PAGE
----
Advantage of forest farming over pasture farming: “The goals of such pasture/forage tree systems is to constantly cycle nutrients from plants to animals and back to the soil via manures and nitrogen-fixing legumes, and to diversify farm products. Tree products such as carob and chestnut can also be more directly converted to sugars, fuels, food additives, flours, and so on. This is of great value when markets for wool, hides, and meat are in flux, and gives the forest farmer a very great advantage over the pasture only grower, who is tied to a single market or product.”
Animal association and interaction: Pigs and chickens should not mix (chickens can pass on TB to them, and to cattle). Ducks like to following behind rooting pigs. Outdoor cats are a definite disadvantage as they are destructive to small animals.
7.7 Aquaculture and Wetlands
Uses of a pond or lake: mirror, heat store, run-off area, pollutant cleanser, transport system, fire barrier, energy storage, recreation, part of an irrigation system.
Can raise, grow, or attract fish, crayfish, mollusks, waterfowl, water plants, edge plants, algae, frogs, insects. “We can design the system to make our main crops any of these: fish, water chestnut, wild rice, honey from marsh tupelo, bait fish, brine shrimp, freshwater snails, aquarium fish, water lilies as flowers or root sets, prawns, fish eggs, rushes or willows for basketry, fungi grown on rotting logs, and so on. All are ‘aquacultures.'”
Pond construction: have island refuges for waterfowl, and shallow shelves on edges
Pond depth and shape: the number of fish is related only to the surface area, not to the depth or volume, because the surface area controls the amount of the food supply. Usually ponds should be at least 2-2.5 meters deep [6-1/2 to 8 feet] so fish can get cool and escape birds. Regarding pond size, he says “We need not think pond cultures are suited only to the standard half-acre pond; there are some useful products from small to large ponds: l-2 square metres [about 10-20 square feet]: Domestic watercress, taro, water chestnut, and a few frogs for garden pest control. A rare waterlily, or a small breeding population of a rare fish or aquarium plant. 5-50 sq. metres [about 50-500 square feet]: A large range of plant foods, and at the upper pond size, enough carefully-selected fish for a family.” Above about 50 square meters you’re talking about a commercial breeding crop of plants or animals.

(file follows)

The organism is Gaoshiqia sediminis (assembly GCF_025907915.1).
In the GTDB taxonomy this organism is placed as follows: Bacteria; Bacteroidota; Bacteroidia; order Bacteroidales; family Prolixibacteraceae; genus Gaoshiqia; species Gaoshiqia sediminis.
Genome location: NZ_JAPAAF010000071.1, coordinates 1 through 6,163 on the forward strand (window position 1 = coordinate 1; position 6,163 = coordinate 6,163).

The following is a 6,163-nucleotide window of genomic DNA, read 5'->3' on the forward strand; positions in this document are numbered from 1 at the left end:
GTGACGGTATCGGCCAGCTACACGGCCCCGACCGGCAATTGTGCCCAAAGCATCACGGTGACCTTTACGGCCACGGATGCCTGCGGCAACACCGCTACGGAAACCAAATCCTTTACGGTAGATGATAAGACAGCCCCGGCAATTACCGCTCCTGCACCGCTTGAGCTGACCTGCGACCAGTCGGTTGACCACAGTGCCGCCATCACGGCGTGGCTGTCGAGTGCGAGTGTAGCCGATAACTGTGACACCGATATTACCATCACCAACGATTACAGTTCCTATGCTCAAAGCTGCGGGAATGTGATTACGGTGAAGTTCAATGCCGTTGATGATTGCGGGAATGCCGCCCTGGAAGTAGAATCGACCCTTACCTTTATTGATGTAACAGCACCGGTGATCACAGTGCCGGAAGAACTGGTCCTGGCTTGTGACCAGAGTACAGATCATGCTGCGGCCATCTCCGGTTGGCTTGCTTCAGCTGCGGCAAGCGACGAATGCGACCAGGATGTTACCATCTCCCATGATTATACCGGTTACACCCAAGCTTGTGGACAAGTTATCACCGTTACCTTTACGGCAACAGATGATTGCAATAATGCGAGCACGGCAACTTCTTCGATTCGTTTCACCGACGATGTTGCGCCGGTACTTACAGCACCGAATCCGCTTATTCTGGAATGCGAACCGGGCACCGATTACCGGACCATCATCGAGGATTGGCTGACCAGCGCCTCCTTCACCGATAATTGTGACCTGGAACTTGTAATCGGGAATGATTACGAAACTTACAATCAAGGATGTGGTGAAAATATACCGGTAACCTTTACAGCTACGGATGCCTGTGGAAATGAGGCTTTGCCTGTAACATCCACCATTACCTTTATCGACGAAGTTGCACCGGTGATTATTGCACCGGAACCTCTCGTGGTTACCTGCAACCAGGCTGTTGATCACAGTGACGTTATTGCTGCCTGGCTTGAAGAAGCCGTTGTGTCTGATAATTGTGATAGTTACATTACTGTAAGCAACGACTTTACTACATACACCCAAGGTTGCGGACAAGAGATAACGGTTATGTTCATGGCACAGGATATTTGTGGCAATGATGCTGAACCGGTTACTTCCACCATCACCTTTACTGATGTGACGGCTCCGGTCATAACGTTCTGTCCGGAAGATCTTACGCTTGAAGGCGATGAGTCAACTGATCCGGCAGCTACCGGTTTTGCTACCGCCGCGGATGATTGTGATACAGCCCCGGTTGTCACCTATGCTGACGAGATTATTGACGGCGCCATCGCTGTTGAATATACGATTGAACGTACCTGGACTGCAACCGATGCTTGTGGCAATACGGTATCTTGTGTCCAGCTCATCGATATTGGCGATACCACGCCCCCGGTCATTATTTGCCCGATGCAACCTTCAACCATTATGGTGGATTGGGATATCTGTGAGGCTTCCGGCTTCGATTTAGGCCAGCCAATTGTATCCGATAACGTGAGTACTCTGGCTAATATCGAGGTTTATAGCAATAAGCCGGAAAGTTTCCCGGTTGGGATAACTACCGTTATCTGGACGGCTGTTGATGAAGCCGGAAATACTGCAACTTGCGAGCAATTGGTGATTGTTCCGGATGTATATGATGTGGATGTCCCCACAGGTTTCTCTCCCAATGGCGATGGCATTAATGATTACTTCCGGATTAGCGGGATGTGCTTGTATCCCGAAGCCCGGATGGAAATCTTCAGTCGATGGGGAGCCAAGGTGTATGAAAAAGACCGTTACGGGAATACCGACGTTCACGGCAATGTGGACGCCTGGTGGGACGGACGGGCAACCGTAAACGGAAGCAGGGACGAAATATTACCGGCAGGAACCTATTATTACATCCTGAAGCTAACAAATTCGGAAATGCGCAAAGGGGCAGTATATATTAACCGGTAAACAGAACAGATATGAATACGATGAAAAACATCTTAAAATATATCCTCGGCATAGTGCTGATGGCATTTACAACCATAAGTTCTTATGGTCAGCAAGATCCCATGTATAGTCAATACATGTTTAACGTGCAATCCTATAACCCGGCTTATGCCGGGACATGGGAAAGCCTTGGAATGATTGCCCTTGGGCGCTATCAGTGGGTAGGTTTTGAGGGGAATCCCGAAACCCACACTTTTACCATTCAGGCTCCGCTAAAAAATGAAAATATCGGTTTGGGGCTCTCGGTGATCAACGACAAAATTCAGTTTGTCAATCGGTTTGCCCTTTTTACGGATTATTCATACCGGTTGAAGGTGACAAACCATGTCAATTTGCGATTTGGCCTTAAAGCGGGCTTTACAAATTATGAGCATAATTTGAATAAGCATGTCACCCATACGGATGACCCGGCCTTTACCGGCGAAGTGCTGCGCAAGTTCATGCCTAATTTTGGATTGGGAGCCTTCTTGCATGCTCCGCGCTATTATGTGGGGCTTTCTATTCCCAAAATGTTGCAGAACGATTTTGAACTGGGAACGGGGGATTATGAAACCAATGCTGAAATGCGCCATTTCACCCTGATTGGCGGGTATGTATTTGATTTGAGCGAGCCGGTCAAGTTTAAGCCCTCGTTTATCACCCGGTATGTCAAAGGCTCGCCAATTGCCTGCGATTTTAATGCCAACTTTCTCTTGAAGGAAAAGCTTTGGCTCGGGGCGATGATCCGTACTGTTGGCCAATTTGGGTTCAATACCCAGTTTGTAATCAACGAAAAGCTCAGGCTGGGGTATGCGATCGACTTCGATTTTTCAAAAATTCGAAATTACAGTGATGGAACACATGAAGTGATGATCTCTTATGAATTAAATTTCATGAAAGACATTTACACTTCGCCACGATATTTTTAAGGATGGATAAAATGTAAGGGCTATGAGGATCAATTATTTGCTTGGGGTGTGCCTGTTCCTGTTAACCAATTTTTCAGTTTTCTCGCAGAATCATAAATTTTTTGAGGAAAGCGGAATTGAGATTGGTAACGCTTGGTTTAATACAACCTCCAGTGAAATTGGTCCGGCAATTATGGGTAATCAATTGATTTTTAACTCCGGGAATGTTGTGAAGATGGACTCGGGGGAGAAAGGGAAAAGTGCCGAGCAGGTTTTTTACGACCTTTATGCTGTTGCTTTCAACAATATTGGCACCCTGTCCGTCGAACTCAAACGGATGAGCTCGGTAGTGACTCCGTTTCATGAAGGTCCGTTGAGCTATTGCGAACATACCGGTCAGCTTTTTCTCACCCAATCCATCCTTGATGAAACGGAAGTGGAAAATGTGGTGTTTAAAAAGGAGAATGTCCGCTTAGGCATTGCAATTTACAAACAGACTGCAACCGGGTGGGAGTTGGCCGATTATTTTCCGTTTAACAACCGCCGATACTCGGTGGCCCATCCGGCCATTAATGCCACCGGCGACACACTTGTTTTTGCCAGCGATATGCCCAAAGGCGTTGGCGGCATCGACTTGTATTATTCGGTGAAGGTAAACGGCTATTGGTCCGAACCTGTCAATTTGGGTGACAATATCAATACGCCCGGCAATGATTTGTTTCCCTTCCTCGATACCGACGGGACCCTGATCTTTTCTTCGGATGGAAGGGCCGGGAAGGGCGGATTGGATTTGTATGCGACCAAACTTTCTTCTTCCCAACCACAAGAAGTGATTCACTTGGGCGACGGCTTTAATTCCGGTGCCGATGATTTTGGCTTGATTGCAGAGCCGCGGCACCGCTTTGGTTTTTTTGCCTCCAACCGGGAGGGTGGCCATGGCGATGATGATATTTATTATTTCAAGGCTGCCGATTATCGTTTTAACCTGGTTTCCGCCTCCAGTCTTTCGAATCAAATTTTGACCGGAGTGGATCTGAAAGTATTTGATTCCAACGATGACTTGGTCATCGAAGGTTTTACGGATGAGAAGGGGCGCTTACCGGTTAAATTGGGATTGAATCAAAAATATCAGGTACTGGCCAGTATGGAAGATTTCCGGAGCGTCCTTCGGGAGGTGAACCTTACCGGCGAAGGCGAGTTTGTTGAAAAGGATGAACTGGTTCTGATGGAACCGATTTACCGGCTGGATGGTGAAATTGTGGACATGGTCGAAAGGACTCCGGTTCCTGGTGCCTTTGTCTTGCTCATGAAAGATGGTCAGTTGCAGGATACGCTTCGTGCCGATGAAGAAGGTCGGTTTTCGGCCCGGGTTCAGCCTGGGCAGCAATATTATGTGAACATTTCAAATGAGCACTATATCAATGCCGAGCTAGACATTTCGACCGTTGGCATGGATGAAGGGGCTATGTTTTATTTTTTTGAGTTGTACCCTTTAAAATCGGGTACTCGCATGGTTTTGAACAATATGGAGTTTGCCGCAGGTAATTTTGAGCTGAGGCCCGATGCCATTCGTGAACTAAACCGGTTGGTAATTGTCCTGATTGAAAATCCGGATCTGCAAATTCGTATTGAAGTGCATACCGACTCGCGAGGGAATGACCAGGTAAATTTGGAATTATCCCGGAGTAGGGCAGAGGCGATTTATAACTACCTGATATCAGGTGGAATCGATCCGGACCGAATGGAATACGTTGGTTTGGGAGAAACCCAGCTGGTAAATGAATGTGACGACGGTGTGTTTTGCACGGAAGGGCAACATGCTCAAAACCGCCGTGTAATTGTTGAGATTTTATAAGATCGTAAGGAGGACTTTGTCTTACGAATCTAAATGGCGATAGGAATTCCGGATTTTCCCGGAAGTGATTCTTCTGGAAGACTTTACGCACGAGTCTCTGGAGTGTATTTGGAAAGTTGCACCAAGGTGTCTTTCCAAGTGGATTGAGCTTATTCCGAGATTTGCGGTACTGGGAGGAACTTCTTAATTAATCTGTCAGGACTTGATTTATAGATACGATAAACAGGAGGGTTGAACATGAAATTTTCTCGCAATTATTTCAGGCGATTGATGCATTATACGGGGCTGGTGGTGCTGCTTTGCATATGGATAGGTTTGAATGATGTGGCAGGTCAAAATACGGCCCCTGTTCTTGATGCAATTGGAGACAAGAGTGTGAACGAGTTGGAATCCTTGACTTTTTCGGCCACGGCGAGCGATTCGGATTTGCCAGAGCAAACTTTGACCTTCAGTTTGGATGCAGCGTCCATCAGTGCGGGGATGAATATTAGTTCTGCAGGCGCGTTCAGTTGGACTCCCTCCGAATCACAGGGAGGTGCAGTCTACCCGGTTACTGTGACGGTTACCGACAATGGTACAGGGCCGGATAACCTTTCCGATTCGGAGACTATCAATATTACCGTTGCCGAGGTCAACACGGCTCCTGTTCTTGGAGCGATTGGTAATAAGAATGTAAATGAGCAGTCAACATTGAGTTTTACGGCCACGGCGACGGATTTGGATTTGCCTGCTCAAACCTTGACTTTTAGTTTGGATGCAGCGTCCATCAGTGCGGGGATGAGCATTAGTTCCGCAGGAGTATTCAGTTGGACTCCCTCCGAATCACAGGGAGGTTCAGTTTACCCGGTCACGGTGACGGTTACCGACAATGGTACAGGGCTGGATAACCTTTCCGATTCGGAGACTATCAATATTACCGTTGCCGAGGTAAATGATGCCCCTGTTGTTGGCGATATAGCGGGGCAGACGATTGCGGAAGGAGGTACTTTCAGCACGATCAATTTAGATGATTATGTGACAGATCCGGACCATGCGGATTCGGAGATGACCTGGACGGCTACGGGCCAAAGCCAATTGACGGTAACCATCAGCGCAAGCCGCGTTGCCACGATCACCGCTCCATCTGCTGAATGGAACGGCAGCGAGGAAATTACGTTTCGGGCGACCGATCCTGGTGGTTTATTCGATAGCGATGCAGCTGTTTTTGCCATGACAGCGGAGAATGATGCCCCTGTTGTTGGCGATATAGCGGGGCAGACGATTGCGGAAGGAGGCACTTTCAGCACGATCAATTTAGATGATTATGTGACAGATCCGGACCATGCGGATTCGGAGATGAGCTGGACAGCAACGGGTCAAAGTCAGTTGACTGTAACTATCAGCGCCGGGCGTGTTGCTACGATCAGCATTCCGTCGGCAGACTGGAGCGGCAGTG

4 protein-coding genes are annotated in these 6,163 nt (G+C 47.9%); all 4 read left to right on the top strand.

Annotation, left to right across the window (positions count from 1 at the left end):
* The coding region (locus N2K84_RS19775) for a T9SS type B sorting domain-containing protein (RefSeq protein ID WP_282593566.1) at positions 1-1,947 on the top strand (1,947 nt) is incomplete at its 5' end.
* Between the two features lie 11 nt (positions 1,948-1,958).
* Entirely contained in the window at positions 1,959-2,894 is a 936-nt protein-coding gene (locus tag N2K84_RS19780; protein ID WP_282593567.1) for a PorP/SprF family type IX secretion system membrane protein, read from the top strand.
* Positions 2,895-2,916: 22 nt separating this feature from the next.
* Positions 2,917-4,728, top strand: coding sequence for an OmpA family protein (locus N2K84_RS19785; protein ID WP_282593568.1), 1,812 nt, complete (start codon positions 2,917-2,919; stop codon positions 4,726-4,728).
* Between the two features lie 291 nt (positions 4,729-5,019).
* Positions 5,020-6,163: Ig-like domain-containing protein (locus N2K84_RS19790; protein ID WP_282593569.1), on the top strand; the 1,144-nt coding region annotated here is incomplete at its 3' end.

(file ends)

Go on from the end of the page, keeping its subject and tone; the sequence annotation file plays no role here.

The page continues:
Mollison describes ponds in a series, ponds in parallel, or canalised ponds.
Beneficial aquatic polyculture: Plants (edible root species, floating aquatics, shallow edge plants, seepage edge plants) + invertebrates + fish + waterfowl.
Also sections on water quality and pond fertilisation, feeding fish, stocking the pond, and brackish or salt water ponds, including structures in mud flats or intertidal areas.
Next up, Chapter Eight: Urban & Community Strategies.
(* Featured photo is of aquaponics in a greenhouse at Paradise Lot in Holyoke, Massachusetts, taken in June 2016. Paradise Lot is (was) the home of permaculturists Eric Toensmeier and Jonathan Bates and their families; Jonathan and his family moved in 2017 to a farm in Ithaca, NY.)